Letter: Indonesian myth

Sir: It is time to dispel a myth about the Indonesian army. Fergal Keane's comment that this army is "amongst the biggest and best equipped in the world" is nonsense ("To save East Timor, we must make life hard for the generals", 11 September).

In terms of size, it is actually remarkably small (280,000 combat troops), given Indonesia's population (210 million). Of these, only two units amount to anything militarily: the 28,000-strong Strategic Army Reserve (Kostrad) and the 6,000 men of the Special Forces (Kopassus). These latter are the ones directing the genocide in East Timor.

Since 1966, when the period of "Confrontation" against Malaysia was brought to an end, Jakarta has never had to confront professional troops. During Suharto's bloody "New Order" regime (1966-98), his army only showed "valour" when it came to murdering unarmed civilians (600,000 died in the anti-communist purges in Java and Bali in 1965-66).

When it came to fighting the tiny Portuguese-trained East Timorese army (3-4,000) it was quite a different story. Years of corruption and inefficiency turned Jakarta's invasion into a military disaster with separate Indonesian units (using different radio frequencies) mowing each other down and more than sixty per cent of mortar and artillery shells being found to be duds (the munitions workers in Jakarta had flogged off the TNT).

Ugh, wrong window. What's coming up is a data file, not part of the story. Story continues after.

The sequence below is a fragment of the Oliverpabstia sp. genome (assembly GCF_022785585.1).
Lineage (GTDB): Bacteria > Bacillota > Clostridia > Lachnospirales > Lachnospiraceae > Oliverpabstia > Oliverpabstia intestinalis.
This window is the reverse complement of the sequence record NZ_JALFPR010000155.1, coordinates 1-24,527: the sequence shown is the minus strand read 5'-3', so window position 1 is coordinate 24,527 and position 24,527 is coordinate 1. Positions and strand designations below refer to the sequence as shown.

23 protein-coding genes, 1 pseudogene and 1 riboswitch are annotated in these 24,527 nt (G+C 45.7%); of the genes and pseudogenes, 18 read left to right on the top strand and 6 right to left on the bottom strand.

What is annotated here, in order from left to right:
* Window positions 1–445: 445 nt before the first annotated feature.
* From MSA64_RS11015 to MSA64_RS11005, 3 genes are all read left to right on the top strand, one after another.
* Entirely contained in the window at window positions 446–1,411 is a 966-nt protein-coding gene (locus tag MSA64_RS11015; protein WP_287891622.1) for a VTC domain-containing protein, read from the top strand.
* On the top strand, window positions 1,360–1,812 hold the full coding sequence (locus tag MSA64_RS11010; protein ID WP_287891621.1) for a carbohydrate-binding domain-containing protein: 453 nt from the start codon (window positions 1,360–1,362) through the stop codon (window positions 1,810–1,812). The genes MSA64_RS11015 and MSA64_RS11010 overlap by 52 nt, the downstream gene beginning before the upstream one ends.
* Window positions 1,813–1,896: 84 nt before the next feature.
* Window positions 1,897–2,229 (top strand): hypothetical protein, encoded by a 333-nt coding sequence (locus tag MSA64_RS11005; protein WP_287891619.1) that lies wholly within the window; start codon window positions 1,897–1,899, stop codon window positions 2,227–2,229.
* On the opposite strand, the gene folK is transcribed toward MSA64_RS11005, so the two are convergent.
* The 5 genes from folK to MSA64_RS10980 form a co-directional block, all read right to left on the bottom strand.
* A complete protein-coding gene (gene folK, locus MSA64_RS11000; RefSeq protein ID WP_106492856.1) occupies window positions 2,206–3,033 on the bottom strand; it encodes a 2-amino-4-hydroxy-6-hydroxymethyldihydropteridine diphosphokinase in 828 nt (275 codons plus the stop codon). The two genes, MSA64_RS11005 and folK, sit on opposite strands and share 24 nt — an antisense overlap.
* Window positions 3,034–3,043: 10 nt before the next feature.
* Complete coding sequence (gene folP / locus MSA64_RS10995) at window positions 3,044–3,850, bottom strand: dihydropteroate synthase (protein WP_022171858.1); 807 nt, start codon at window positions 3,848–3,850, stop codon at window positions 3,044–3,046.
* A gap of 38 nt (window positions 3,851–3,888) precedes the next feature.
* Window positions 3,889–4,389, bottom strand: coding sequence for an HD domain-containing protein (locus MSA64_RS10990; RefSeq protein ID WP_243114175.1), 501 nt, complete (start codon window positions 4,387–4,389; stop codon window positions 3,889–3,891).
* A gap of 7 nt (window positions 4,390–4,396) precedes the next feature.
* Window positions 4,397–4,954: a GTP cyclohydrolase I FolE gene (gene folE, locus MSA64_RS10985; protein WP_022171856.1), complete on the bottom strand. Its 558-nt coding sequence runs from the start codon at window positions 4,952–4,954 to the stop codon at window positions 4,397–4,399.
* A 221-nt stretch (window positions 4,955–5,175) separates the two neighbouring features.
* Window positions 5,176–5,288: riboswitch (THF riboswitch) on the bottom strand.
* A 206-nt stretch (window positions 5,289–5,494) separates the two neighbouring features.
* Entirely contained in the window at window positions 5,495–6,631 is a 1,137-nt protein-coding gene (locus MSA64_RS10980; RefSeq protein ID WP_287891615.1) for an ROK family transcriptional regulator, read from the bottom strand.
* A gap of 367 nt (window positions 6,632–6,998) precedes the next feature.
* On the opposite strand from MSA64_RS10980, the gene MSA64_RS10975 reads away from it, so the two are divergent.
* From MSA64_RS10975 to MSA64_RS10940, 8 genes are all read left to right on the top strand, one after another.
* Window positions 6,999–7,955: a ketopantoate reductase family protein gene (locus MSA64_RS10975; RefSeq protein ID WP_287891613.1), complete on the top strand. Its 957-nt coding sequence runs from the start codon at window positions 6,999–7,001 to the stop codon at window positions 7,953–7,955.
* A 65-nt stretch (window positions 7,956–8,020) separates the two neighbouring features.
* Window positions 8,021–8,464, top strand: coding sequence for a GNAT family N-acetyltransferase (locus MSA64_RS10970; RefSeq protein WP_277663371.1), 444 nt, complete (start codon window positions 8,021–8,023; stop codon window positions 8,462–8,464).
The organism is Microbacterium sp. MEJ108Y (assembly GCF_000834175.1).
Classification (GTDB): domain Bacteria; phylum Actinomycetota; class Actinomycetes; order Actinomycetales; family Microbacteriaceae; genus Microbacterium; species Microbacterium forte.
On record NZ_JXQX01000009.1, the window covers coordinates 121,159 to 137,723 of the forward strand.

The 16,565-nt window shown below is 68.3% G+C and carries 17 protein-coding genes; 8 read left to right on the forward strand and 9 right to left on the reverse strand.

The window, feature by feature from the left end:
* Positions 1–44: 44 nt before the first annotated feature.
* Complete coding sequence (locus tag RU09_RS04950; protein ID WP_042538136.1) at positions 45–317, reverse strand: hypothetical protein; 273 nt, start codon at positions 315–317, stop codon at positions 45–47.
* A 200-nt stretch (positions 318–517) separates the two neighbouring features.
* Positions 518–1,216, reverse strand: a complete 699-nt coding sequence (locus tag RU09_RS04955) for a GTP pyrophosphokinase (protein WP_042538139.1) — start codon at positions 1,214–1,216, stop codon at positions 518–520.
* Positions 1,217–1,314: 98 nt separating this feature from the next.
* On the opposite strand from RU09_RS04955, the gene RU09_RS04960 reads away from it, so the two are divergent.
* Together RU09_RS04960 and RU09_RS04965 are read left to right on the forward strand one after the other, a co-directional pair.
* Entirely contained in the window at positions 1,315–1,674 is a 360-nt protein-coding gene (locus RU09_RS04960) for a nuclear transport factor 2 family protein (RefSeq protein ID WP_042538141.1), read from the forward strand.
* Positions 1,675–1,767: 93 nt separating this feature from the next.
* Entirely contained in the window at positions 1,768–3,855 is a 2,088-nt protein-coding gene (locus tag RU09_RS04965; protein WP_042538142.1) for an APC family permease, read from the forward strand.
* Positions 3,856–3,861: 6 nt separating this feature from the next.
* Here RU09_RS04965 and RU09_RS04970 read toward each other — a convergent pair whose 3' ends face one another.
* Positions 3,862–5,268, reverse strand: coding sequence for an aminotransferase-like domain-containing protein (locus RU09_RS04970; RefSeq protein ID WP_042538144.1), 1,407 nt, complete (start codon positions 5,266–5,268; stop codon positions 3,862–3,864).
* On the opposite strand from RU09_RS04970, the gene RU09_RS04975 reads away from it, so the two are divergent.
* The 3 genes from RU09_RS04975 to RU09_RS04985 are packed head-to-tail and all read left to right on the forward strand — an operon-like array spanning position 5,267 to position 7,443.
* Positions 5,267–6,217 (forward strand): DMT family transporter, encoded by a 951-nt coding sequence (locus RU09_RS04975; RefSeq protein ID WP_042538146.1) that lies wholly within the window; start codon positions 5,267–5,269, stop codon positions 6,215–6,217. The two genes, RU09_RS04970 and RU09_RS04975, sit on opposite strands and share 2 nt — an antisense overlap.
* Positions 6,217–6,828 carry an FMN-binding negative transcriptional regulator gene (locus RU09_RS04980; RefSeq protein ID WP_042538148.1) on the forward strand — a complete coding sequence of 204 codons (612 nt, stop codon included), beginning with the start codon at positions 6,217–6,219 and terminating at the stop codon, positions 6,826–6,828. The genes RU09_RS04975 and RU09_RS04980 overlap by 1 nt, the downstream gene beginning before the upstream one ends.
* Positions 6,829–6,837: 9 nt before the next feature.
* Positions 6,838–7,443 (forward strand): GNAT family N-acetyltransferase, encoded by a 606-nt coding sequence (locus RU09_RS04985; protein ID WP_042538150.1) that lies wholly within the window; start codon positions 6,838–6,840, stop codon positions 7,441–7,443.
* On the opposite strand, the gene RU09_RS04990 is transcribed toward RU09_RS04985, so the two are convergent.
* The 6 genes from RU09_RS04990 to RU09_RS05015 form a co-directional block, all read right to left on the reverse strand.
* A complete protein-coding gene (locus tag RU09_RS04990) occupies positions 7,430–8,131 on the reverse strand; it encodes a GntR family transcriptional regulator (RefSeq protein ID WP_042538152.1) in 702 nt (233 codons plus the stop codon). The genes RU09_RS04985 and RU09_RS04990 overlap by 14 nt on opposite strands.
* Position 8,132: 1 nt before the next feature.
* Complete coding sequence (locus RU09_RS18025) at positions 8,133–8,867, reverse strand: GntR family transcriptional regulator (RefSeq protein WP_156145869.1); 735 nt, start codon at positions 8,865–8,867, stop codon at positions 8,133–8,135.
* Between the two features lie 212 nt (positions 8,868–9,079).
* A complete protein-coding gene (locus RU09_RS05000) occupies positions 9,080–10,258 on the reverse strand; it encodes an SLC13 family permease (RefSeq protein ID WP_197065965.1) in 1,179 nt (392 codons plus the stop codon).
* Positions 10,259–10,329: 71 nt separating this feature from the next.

As the war progressed, senior officers showed more interest in lining their pockets with trading monopolies in Timorese coffee, sandalwood and marble than in leading their men against battle-hardened guerrillas. No less than16,000 Indonesian troops perished before the territory was finally overrun in 1979.

No, Indonesia is no Vietnam. Its proudest units are little more than torturers in uniform whose commanders will one day stand trial in The Hague. They may fight but they will not prevail against a determined professional force.

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